Beijing had fewer smokers in 2016, the second year of the city's smoking ban, according to a white paper issued Wednesday.

The rate of smokers aged 15 years old and above in 2016 was 22.3 percent, 1.1 percentage points lower than 2014, amounting to 200,000 less smokers in the city, according to a report on health conditions in Beijing released by the municipal health and family planning commission.

The quitting rate -- which measures the percentage of participants who quit smoking during the survey period -- rose by 1.9 percentage points to 16.8 percent in 2016.

Another 15.5 percent of the surveyed smokers said they will quit smoking in the next 12 months, said the report.

Beijing, which is home to more than four million adult smokers, rolled out what has been deemed the "strictest smoking ban in history" on June 1, 2015, prohibiting smoking in indoor public places, workplaces and public transportation.

Gao Xiaojun, spokesperson for the Beijing Health and Family Planning Commission, said at the press conference for the release of the white paper, that health authorities will organize contests to encourage smokers to quit.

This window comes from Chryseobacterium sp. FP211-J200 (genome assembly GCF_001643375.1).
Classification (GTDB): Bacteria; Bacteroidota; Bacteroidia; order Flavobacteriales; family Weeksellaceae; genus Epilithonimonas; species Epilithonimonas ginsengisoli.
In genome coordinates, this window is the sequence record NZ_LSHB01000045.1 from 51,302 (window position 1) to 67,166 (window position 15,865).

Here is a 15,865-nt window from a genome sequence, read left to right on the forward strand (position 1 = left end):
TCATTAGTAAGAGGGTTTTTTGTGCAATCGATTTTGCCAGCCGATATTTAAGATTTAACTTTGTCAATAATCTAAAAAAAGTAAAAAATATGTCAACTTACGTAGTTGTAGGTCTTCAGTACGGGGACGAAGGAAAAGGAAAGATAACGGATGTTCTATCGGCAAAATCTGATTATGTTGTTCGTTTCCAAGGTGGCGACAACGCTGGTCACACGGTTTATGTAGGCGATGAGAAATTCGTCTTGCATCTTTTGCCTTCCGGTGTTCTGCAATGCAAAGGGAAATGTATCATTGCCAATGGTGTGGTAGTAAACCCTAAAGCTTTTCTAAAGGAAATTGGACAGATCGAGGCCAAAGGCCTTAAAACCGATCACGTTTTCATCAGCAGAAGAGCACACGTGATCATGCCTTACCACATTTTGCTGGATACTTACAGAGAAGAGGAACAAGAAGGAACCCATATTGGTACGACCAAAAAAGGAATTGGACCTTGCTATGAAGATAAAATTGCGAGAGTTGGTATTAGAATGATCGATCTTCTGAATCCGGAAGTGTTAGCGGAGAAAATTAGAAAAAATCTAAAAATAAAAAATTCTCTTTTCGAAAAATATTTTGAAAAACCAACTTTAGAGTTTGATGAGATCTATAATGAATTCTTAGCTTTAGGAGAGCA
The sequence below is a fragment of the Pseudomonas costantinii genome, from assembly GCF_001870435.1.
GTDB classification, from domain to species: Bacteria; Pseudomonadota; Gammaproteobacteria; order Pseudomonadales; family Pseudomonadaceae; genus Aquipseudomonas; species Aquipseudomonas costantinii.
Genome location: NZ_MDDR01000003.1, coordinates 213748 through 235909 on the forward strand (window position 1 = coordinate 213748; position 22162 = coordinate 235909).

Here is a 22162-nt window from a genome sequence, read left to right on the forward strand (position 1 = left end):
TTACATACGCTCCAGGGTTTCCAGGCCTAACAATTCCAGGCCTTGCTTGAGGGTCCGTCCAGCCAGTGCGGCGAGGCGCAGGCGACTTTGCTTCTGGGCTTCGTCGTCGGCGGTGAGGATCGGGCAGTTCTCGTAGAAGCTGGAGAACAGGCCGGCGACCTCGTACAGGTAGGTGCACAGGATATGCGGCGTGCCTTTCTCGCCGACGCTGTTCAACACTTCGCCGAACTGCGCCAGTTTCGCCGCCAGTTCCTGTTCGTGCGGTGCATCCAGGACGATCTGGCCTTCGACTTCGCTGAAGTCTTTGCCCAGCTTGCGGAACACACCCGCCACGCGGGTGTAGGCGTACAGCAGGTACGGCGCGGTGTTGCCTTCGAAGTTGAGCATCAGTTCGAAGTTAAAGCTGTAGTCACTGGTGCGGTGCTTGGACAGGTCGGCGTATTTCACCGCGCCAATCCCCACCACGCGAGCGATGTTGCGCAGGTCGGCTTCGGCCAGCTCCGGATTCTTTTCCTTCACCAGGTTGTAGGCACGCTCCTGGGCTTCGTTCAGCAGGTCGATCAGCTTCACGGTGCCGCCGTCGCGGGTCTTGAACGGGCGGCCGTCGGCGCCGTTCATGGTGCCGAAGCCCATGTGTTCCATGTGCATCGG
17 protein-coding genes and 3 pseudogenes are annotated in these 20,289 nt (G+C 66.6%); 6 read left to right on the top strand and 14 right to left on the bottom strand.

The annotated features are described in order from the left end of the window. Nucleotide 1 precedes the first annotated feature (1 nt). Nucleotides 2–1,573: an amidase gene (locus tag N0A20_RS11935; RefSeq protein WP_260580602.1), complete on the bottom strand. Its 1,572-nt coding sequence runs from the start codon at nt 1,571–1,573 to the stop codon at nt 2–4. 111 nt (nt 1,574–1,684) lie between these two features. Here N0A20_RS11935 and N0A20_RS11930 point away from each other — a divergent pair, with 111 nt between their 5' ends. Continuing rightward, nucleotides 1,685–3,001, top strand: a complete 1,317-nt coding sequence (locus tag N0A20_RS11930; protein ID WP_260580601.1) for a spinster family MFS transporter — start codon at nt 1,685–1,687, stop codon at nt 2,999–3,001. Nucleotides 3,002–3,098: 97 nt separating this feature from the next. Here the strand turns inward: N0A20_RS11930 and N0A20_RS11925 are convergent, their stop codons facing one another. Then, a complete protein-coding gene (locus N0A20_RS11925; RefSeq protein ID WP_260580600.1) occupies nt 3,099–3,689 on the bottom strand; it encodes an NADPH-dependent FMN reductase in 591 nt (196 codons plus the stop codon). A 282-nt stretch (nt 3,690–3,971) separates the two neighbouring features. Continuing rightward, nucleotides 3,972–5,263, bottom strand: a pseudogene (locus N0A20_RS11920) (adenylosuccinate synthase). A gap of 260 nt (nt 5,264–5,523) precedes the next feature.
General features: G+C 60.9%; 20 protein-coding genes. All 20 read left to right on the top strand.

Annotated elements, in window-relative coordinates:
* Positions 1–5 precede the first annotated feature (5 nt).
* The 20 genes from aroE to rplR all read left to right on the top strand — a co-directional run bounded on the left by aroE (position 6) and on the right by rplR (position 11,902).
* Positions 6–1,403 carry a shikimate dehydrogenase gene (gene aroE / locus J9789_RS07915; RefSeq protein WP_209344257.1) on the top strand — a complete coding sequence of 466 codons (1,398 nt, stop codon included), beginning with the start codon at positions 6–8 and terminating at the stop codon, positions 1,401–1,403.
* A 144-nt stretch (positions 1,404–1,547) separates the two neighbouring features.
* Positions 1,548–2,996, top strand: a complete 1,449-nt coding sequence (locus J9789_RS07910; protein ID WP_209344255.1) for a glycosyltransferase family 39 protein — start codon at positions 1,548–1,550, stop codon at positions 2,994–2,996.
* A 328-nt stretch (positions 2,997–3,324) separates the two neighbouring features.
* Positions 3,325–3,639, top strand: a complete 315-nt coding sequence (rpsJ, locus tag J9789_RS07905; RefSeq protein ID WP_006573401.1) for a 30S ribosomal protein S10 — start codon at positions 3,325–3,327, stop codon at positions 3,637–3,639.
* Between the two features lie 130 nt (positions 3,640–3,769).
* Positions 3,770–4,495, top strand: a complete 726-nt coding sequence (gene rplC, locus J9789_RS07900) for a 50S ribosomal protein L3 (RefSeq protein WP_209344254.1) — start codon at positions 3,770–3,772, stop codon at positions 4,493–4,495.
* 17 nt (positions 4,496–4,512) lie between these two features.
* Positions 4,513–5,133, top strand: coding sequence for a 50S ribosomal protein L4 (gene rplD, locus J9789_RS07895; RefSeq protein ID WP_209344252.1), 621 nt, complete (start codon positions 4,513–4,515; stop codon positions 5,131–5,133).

The white paper, the eighth of its kind, also showed that Beijing's average life expectancy rose by 1.56 years in the last eight years, to reach 82.03.

Compared with statistics in 2009, Beijing's maternal mortality rate went down by 25.6 percent and the infant mortality rate dropped by 37.7 percent, according to the white paper.

However, chronic diseases, including malignant tumors, heart diseases and cerebrovascular diseases, remain grave challenges for healthcare. Last year, mortality rates of these three types, the most fatal chronic diseases for Beijing residents, all rose from their levels in 2015.


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